General Issues

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General Issues




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Presentations text content in General Issues

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General IssuesMore Specific Drugs and how they work

Drugs and Drug Abuse

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Psychopharmacology – study of drugs and behaviorDrugs and behavior – PSY 459Clinical Psychopharmacology – PSY 565Psychoactive drugs – drugs that change the way you feelAll these must reach the brain!

Psychopharmacology

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To feel good (positive reinforcement – likely cause DA release!) psychological dependence**greatest amount of psychological dependence occurs if the rewarding effects of drugs happen very quickly after behaviors associated with them.

Why do people take psychoactive (particularly illicit) drugs?

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drug rewards that happen very soon after abehavior – strong positive reinforcement forthat behavior ex. prep for heroin injection, crack smoking, etc.

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2. To avoid feeling bad (reduce withdrawal) (negative reinforcement) chemical dependence-

Why do people take drugs?

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Often a combination of positive and negative reinforcing effects or transition from positive to negative……

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pharmacokinetics: includes how the drug is taken in (absorption)how it gets to the brain (distribution)what it does in the brain (nt?; pharmacodynamics)how it is broken down (metabolism)how it leaves the body (excretion)

Important issues related to how and why we take drugs

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how a drug is taken into the body……for drugs of abuse - the more rapidly the drug gets to the brain – the greater the abuse liability!

pharmacokinetics.......

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oralinjectionsubcutaneous intramuscularintravenous - reaches brain in ~ 10 secsquick response but also most dangerousinhalation - reaches brain in ~8 secsdermal – absorbed through the skinbuccal or nasal membranes

routes of administration

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1. cocaine – blocks reuptake of monoamine neurotransmitters (most important DA)2. nicotineacts as an agonist at nicotinic cholinergic receptors3. alcoholworks on virtually every neurotransmitter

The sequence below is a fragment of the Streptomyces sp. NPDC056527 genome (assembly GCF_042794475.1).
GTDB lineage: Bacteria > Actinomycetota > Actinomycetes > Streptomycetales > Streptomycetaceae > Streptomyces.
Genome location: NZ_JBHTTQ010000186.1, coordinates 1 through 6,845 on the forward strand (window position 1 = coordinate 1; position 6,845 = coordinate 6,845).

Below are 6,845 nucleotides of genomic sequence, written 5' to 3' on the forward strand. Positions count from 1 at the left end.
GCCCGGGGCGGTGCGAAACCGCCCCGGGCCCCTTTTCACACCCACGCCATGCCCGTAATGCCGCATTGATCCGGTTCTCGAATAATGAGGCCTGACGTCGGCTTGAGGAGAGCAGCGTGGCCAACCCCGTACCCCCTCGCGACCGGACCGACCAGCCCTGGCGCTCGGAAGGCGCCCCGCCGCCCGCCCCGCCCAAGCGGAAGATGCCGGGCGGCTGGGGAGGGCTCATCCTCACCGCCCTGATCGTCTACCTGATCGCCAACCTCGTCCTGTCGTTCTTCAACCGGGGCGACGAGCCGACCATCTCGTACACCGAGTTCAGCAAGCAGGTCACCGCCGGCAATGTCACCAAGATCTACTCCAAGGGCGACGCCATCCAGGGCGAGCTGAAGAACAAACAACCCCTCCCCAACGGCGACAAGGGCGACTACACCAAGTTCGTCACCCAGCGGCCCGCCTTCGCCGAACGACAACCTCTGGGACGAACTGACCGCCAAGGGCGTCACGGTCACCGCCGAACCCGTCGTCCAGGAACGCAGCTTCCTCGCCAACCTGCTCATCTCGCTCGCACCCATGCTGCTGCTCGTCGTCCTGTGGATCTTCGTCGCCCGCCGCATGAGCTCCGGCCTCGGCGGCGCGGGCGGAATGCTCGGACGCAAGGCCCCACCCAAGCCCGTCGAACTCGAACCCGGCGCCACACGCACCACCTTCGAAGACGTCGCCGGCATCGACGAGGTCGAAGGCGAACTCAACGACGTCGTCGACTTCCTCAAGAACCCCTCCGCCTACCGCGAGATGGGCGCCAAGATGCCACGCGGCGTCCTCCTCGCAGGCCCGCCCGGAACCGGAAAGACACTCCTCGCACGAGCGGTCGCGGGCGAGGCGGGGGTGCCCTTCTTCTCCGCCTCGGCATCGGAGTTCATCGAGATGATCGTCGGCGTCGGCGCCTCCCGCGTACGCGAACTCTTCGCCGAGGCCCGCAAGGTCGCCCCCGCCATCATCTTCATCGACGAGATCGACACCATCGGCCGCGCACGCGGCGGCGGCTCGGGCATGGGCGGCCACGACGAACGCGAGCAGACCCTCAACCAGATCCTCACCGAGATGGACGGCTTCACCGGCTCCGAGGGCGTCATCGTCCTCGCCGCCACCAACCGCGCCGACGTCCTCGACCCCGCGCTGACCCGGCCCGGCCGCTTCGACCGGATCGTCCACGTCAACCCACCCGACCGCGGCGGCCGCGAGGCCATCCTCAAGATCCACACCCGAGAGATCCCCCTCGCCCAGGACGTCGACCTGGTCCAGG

ex of pharmacodynamics –

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4. metabolism (detoxification or breakdown)how a drug is broken down or made into inactive formsmostly done by the liver – via enzymes!

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5. excretion (elimination)how a drug once broken down (or not) is eliminated from bodymost psychoactive drugs metabolites excreted in urine

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tolerance – either decreased effectiveness or potency of a drug

Tolerance, Dependence, Withdrawal, etc……

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metabolic tolerance –enzyme induction- enzymes – speed up a chemical reaction with repeated exposure, enzymes get better at breaking down drug or liver makes more enzymes

Mechanisms for Tolerance

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metabolic tolerance –enzyme induction- enzymes are either better at breaking down drug or liver makes more of themimplications?

Mechanisms for Tolerance

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metabolic tolerance –enzyme inductioncross tolerance – tolerance to one drug results in tolerance to other drugs (usually that need similar enzymes for breakdown) Implications:

Mechanisms for Tolerance

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cross tolerance – tolerance to one drug results in tolerance to other drugs (usually that need similar enzymes for breakdown) Implications:Person shows up unconscious at ER and is an alcoholic – given a barbiturate for surgery;

Mechanisms for Tolerance

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tolerance can still occur when the amount of drug reaching the brain/body is unchangedpharmacodynamic or physiological tolerance –

What if amount of drug reaching brain/body is unchanged?

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pharmacodynamic or physiological tolerance – “for every action, there is an equal and opposite reaction (in your brain)”

What if amount of drug reaching brain/body is unchanged?

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Use alcohol as an example – Acutely – alcohol decreases glutamate activity and increases GABA activityChronic alcohol -------- brain’s compensatory response?

Ways that the brain may try and compensate……